Dr. Behrang Nabavi Nejad: The Simurgh

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SFU Harbour Centre

515 West Hastings Street

Earl & Jennie Lohn Policy Room (7000)

Vancouver, BC V6B5K3

Canada

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Dr. Behrang Nabavi Nejad examines the Simurgh, the mythical bird of ancient Persia, in four illustrated royal manuscripts of the Shāhnāma.

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The Simurgh: Representations and Meanings in Four Royal Manuscripts of the Shāhnāma

The fantastic Simurgh, the mythical bird of ancient Persia, has maintained a significant presence in Persian culture. The visual and textual references to this bird manifest a mysterious and complex symbolism shaped around this super-natural creature in Persian literary sources. The Simurgh evolves from a myth, to the symbol of royalty, to the guardian of Persian kingdom, and finally to represent the Divine. This promotion and transformation are facilitated through the idea of divine protection and kingship inherited from ancient Persia, transforming the representations of the Simurgh into powerful images. The intertextual analysis of the Avestan and Pahlavi references to the Simurgh, and their comparison with the characteristics of the Simurgh in the Shāhnāma, has allowed me to trace the amalgamation of these sources in the Persian national epics. Through a process of literary creativity, Firdausi combines the characteristics of the two mythical birds, Saēna and Vāreghna, to shape the Simurgh in the Shāhnāma. In the light of these sources, the representations of the Simurgh are contextualized in this study. Through a close examination of the representations of the fantastic bird in the illustrative program of four royal manuscripts of the Shāhnāma, I argue for an ideologically charged nature for the representations of this bird in these manuscripts. These manuscripts comprise those produced for the Timurid prince, Muhammad Juki (1444-45), and the three Safavid kings, including Shah Tahmasp (1522-35), Shah Ismaʿil II (1576-77), and Shah ʿAbbas I (1587-97). Thus, I suggest that the presence of the royal, divine, and Iranian glory (farr-i īzadī, farr-i Īrānī), sought for by both rulers and individuals (in this case, the artists of the paintings discussed) in the Persian system of though, charges the representations of the Simurgh in these illustrated manuscripts of the Shāhnāma produced between the fourteenth and the seventeenth centuries.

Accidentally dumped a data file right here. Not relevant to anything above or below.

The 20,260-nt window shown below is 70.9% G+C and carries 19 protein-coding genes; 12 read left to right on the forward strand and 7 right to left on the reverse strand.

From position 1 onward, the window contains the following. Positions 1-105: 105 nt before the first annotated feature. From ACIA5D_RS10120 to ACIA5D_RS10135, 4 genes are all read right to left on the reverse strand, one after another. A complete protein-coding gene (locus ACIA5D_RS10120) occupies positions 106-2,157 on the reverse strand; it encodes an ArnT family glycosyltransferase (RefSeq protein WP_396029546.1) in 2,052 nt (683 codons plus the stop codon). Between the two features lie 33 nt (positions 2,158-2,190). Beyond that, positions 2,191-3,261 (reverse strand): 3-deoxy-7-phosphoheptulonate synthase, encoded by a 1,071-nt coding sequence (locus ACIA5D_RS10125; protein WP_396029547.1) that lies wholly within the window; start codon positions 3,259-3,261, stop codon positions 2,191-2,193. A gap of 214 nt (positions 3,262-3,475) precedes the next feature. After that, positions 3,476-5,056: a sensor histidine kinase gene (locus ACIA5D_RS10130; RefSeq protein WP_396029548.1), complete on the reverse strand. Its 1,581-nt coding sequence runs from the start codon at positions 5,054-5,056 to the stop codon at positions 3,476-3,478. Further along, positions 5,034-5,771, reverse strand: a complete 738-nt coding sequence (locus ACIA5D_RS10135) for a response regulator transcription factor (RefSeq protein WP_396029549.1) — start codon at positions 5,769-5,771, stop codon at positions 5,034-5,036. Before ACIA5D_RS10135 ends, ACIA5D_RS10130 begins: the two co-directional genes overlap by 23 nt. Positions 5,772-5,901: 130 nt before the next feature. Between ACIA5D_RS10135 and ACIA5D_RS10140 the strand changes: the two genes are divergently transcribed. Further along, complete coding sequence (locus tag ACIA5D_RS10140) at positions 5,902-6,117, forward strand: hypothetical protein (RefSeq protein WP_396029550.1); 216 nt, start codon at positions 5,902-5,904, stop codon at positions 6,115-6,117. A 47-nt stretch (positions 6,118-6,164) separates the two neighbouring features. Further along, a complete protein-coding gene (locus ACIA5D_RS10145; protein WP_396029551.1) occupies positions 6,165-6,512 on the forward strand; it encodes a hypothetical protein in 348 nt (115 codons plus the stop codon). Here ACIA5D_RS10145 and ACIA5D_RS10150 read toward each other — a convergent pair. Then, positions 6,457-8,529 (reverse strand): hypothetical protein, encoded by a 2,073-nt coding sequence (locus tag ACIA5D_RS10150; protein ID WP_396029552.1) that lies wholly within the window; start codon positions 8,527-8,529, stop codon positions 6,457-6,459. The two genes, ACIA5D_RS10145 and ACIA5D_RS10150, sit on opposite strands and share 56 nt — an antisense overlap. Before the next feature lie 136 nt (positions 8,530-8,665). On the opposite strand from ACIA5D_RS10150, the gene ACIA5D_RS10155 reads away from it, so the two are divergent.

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SFU Harbour Centre

515 West Hastings Street

Earl & Jennie Lohn Policy Room (7000)

Vancouver, BC V6B5K3

Canada

View Map

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